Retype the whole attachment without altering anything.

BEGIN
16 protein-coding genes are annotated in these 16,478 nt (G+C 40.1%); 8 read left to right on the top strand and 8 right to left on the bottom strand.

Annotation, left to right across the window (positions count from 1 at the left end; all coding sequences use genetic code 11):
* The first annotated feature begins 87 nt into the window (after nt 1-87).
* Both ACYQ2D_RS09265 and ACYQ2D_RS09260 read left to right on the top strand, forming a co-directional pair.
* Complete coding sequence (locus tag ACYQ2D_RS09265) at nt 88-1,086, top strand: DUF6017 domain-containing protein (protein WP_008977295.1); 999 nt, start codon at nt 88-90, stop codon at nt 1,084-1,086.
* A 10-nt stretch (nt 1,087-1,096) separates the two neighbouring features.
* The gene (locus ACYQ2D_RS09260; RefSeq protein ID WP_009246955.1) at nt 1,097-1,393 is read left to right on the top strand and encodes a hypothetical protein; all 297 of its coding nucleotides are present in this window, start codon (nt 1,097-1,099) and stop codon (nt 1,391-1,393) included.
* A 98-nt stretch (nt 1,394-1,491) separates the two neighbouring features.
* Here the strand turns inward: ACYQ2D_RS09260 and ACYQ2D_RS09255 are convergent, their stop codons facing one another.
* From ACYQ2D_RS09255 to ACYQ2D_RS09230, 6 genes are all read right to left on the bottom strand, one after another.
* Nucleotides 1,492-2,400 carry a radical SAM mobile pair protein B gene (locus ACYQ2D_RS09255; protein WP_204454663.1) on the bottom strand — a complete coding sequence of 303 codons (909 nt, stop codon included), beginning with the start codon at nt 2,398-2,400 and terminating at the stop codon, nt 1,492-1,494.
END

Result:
16 protein-coding genes are annotated in these 16,478 nt (G+C 40.1%); 8 read left to right on the top strand and 8 right to left on the bottom strand.

Annotation, left to right across the window (positions count from 1 at the left end; all coding sequences use genetic code 11):
* The first annotated feature begins 87 nt into the window (after nt 1-87).
* Both ACYQ2D_RS09265 and ACYQ2D_RS09260 read left to right on the top strand, forming a co-directional pair.
* Complete coding sequence (locus tag ACYQ2D_RS09265) at nt 88-1,086, top strand: DUF6017 domain-containing protein (protein WP_008977295.1); 999 nt, start codon at nt 88-90, stop codon at nt 1,084-1,086.
* A 10-nt stretch (nt 1,087-1,096) separates the two neighbouring features.
* The gene (locus ACYQ2D_RS09260; RefSeq protein ID WP_009246955.1) at nt 1,097-1,393 is read left to right on the top strand and encodes a hypothetical protein; all 297 of its coding nucleotides are present in this window, start codon (nt 1,097-1,099) and stop codon (nt 1,391-1,393) included.
* A 98-nt stretch (nt 1,394-1,491) separates the two neighbouring features.
* Here the strand turns inward: ACYQ2D_RS09260 and ACYQ2D_RS09255 are convergent, their stop codons facing one another.
* From ACYQ2D_RS09255 to ACYQ2D_RS09230, 6 genes are all read right to left on the bottom strand, one after another.
* Nucleotides 1,492-2,400 carry a radical SAM mobile pair protein B gene (locus ACYQ2D_RS09255; protein WP_204454663.1) on the bottom strand — a complete coding sequence of 303 codons (909 nt, stop codon included), beginning with the start codon at nt 2,398-2,400 and terminating at the stop codon, nt 1,492-1,494.